The second semi-final pitted surprise team France against possibly the best team of the tournament, Mexico. It should have been a close game, but clinical finishing from France's forward three of Martial, Guerin and Alexandre Lacazette, and good goalkeeping from Hugo Lloris proved the difference. France won 3-0, a scoreline which flattered them a little. Mickael Guerin was becoming increasingly important for France, and by this time was keeping the out-of-form Antoine Griezmann out of the side.

And so the World Cup Final. England versus France.

The starting lineups:

England (4-2-3-1)
Shaw  Jones  Keane  Stones
Henderson  Baker
Sims  Ward-Prowse  Redmond

France (4-3-3)
Digne  Umtiti  Laporte  Foulquier
Kondogbia  Renault  Prost
Guerin  Martial  Bossetti

Aymeric Laporte and Alexy Bossetti came in for Raphael Varane and Alexandre Lacazette, both of whom failed fitness tests. Guerin kept his place ahead of Griezmann, while the more defensively minded Yanis Prost and the talented youngster Noam Renault were chosen ahead of the more experienced Clement Grenier and Yann M'Vila in midfield.

Lewis Baker opened the scoring for England after twelve minutes and then added a second from the penalty spot just four minutes later after Noam Renault brought down Luke Shaw. Shaw had been put through on goal by Baker, who at this point was running the game. The former Norwich midfielder had joined Champions League winners Chelsea shortly before the tournament started. France were really struggling to compete, especially in the centre of midfield.

And things seemed to get worse just a minute later when a bad John Stones tackle forced Guerin off through injury. The obvious replacement for Guerin was vice-captain Antoine Griezmann, but with his form being so poor, Cantona was very tempted to bring on Real Sociedad winger Florian Thauvin instead. Cantona changed his mind at the last minute and brought on Griezmann.

France settled down after this and got into the game a bit, although England were still dominating possession. Then on 41 minutes, Griezmann put Martial in on goal, only for the Paris St German striker to be denied by a sliding tackle from Manchester United's Michael Keane. Unfortunately for England, the ball came out to Griezmann who was just able to flick it into the goal with his right foot. 2-1 England.

That changed the half-time team talk for Cantona. "You're still in this game!" replaced something along the lines of "What the **** was that?" Still, a number of France players were playing poorly. Notably Aymeric Laporte and Noam Renault. Renault was playing the position usually filled by Paul Pogba, and Pogba had recovered from his injury sufficiently to get a seat on the bench. Cantona decided he needed to gamble and replaced Renault with his captain for the second half.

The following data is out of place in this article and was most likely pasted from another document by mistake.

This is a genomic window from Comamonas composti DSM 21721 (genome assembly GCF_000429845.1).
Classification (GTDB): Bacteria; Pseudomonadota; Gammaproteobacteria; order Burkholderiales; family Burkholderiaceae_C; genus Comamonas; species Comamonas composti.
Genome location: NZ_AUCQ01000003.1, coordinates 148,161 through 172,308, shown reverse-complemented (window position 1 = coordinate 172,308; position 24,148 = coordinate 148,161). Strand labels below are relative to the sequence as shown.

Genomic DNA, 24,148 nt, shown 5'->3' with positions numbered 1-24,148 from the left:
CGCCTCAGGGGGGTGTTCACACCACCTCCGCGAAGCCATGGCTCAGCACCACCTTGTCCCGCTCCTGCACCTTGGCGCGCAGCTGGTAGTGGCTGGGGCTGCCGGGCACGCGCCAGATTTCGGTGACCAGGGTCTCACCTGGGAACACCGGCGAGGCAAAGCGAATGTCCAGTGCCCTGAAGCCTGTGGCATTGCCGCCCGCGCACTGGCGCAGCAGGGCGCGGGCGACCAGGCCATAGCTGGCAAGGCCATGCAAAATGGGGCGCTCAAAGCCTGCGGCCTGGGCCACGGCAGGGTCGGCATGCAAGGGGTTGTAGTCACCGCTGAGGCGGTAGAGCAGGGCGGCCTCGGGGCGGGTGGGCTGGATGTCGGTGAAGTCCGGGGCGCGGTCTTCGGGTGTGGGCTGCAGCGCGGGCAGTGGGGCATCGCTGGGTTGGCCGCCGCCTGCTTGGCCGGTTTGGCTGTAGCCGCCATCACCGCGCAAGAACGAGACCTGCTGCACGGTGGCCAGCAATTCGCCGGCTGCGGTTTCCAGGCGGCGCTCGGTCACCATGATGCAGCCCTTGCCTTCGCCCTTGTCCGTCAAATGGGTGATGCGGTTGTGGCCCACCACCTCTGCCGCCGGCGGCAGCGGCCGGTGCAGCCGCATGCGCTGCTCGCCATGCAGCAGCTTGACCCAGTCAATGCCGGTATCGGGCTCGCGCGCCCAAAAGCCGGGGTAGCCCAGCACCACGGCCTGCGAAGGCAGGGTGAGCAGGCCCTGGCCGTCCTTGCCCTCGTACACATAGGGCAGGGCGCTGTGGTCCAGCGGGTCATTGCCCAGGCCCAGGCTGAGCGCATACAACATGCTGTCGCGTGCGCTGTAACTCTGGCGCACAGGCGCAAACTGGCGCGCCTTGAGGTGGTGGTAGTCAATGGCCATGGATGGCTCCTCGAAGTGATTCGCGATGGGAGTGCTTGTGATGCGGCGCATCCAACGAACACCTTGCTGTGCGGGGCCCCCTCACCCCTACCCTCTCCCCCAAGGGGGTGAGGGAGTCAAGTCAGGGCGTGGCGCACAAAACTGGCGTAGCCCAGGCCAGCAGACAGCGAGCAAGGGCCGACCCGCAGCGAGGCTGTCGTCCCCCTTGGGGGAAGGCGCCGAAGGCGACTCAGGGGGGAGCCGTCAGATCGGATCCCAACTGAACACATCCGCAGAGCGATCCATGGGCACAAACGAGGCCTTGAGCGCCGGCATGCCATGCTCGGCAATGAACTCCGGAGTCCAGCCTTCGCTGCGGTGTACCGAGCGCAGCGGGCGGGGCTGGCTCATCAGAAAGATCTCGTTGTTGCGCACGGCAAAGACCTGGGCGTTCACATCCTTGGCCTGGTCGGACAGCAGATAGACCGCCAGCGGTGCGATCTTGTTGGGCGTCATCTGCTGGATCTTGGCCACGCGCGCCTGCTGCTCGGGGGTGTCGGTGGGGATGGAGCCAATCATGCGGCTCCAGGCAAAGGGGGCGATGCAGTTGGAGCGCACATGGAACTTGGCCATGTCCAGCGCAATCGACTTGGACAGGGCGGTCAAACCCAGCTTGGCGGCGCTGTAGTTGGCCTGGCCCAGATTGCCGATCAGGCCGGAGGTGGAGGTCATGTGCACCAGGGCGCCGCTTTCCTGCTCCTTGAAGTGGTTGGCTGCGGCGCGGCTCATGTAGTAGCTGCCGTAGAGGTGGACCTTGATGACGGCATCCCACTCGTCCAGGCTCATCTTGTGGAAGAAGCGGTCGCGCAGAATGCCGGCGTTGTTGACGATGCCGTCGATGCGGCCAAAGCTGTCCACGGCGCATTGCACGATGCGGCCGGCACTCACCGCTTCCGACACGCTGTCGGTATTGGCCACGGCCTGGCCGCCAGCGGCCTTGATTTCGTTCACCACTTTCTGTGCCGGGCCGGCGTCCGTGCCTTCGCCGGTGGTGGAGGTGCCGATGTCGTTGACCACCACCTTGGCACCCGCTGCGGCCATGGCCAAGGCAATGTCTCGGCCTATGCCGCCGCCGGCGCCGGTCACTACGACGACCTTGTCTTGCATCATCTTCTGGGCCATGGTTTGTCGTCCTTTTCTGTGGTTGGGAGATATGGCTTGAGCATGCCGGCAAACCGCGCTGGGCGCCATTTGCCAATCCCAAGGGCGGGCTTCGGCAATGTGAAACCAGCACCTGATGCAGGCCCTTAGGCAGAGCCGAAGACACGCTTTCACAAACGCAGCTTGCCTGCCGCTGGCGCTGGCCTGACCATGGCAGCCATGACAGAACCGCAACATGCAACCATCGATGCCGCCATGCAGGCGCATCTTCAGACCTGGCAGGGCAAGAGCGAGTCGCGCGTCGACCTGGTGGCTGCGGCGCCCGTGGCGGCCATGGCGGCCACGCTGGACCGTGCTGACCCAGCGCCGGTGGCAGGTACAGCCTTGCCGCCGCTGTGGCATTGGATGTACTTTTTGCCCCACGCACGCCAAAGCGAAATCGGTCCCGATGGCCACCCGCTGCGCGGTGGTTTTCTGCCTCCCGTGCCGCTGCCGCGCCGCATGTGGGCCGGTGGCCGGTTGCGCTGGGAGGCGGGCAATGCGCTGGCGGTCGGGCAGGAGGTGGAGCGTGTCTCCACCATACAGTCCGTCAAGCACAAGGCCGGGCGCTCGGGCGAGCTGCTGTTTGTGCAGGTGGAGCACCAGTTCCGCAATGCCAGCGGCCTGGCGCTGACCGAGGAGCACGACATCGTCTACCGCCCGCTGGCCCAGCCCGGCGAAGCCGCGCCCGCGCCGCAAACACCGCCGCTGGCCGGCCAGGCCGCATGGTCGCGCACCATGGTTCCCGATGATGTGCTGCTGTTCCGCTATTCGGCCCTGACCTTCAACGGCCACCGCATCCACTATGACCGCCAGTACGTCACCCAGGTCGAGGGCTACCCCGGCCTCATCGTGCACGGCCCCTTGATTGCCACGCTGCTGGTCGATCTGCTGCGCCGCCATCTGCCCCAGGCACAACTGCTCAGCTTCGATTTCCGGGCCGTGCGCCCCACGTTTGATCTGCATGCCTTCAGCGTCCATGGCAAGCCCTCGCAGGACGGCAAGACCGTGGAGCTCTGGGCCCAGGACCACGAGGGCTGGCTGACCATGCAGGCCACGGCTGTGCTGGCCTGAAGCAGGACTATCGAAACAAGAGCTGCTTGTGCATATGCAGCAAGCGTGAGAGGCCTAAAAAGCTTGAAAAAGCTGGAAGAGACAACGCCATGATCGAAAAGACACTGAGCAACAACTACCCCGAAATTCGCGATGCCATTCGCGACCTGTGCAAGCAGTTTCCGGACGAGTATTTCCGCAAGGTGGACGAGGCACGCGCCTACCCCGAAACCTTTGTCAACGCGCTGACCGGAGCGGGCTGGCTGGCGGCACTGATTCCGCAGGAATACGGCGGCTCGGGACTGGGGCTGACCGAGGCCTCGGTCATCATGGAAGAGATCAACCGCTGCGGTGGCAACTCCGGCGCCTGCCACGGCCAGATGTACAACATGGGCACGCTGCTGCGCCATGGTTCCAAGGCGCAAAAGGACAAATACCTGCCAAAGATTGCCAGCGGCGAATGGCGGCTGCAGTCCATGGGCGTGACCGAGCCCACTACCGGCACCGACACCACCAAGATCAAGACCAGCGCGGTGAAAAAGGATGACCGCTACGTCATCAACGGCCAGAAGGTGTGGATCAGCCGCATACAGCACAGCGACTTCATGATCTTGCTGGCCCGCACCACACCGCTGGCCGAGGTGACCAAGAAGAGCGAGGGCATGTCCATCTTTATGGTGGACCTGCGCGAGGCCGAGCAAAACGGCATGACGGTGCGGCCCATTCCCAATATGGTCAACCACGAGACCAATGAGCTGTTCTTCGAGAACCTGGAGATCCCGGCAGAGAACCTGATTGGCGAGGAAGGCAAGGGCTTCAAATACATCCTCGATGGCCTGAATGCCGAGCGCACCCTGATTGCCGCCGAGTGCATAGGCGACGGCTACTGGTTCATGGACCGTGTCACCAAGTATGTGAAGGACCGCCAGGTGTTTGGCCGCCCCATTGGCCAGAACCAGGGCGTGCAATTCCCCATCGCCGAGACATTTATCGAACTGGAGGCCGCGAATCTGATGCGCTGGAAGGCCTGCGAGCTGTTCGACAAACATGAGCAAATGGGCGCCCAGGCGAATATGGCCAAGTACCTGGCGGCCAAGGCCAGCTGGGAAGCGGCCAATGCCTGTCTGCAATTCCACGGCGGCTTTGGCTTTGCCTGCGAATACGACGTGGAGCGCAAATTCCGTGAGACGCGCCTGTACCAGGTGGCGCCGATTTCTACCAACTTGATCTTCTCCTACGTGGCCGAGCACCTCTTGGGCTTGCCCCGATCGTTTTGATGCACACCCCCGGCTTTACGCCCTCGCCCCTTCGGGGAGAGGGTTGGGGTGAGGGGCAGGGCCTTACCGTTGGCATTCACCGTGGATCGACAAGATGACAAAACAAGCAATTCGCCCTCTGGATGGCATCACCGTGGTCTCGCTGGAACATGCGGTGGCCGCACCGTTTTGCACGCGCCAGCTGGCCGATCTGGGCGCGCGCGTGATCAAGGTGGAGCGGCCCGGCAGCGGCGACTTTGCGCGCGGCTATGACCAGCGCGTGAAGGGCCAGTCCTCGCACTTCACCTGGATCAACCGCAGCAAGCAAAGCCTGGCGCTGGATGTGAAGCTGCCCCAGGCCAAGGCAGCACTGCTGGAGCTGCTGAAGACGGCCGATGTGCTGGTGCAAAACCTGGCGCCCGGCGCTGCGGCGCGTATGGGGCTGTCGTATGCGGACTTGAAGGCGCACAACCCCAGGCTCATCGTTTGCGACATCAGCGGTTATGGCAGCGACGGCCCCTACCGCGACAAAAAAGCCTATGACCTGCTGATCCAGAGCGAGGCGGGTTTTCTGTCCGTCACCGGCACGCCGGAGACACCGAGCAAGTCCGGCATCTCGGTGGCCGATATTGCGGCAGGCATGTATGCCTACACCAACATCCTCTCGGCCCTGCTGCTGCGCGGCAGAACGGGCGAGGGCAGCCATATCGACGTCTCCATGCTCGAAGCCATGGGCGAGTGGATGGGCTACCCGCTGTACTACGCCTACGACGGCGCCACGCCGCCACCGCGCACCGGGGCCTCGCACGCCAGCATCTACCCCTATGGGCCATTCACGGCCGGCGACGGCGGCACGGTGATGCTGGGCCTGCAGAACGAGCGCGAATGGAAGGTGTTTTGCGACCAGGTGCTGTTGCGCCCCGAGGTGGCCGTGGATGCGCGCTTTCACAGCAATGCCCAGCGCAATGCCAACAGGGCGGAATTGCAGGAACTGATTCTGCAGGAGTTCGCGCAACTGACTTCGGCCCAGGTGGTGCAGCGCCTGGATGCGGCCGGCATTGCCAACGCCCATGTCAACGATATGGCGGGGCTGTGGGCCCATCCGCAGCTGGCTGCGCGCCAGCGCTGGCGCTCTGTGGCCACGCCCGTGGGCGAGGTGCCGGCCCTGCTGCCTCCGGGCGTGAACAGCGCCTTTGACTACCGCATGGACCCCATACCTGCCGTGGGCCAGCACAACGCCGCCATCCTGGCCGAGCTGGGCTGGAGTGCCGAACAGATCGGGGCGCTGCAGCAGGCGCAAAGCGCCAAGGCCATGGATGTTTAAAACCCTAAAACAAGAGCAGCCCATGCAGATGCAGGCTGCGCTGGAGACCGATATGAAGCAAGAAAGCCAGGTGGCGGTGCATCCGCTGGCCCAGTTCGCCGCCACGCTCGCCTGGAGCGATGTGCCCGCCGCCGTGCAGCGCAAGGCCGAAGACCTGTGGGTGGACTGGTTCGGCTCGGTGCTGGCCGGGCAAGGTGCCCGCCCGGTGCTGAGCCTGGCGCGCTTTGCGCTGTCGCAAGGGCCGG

The gamble did not pay off. Pogba took a bad knock to the ankle just one minute into the second half. He managed to play another ten minutes in an attempt to run off the injury, but then had to come off.

England were reasserting their dominance, and came close to scoring again through James Ward-Prowse, Jordan Henderson and substitute Raheem Sterling (on for Ward-Prowse). As the second half wore on, England looked to preserve their lead. They took off striker Cliff Lambert and brought on Norwich's young defensive midfielder Lee Carter to try to hold on to what they had. And it almost worked. France struggled to get any possession as the 90 minutes approached. England almost had their hands on the trophy.

The referee added on five minutes of injury time. And then in the game's dying seconds, Digne sent in a cross from the left which Martial brilliantly flicked on into the path of Griezmann who struck the ball cleanly on the half-volley into the back of the net for a dramatic equaliser.

Both sets of players were clearly tired and extra time saw few clear cut chances for either side. However, France were really in trouble after Geoffrey Kondogbia was sent off after a second yellow card for a foul on Jordan Henderson.

Cantona decided to play for penalties and changed to a defensive strategy. Bossetti (twice) for France and Henderson and Sims for England all had chances to score against tired defences in the second period of extra time, but the match went to a penalty shoot-out.

The penalty shoot-out:
England: Baker scored
France: Bossetti scored
England: Henderson scored
France: Martial scored
England: Jones scored
France: Prost scored
England: Carter scored
France: Laporte scored
England: Chambers scored
France: Griezmann scored
England: Sims scored
France: Thauvin scored
England: Redmond MISSED (saved by Lloris)



( 4 comments — Leave a comment )
Feb. 28th, 2016 06:29 pm (UTC)
Since when you were into football/soccer? :D
Feb. 28th, 2016 06:58 pm (UTC)
This post is a work of art :-D

Mar. 13th, 2016 01:14 am (UTC)
I found this oddly thrilling. Though I had thought it was building up to a finale (ie the final) between Cantona's France and Cruz' Spain - so what does happen when you play against yourself?
Mar. 13th, 2016 01:47 am (UTC)
To be honest, my gut feel as early as the first knockout round was that France and Spain were destined to meet in the Final. Shame it didn't work out that way. (For one thing, it would have made the Final a lot less stressful!)

As far as the game is concerned, you can make the same tactical switches, substitutions etc as you could if the other team was being managed by the AI.

As far as my head is concerned, I try to be as schizophrenic as possible and manage both teams 'in character', so to speak.
( 4 comments — Leave a comment )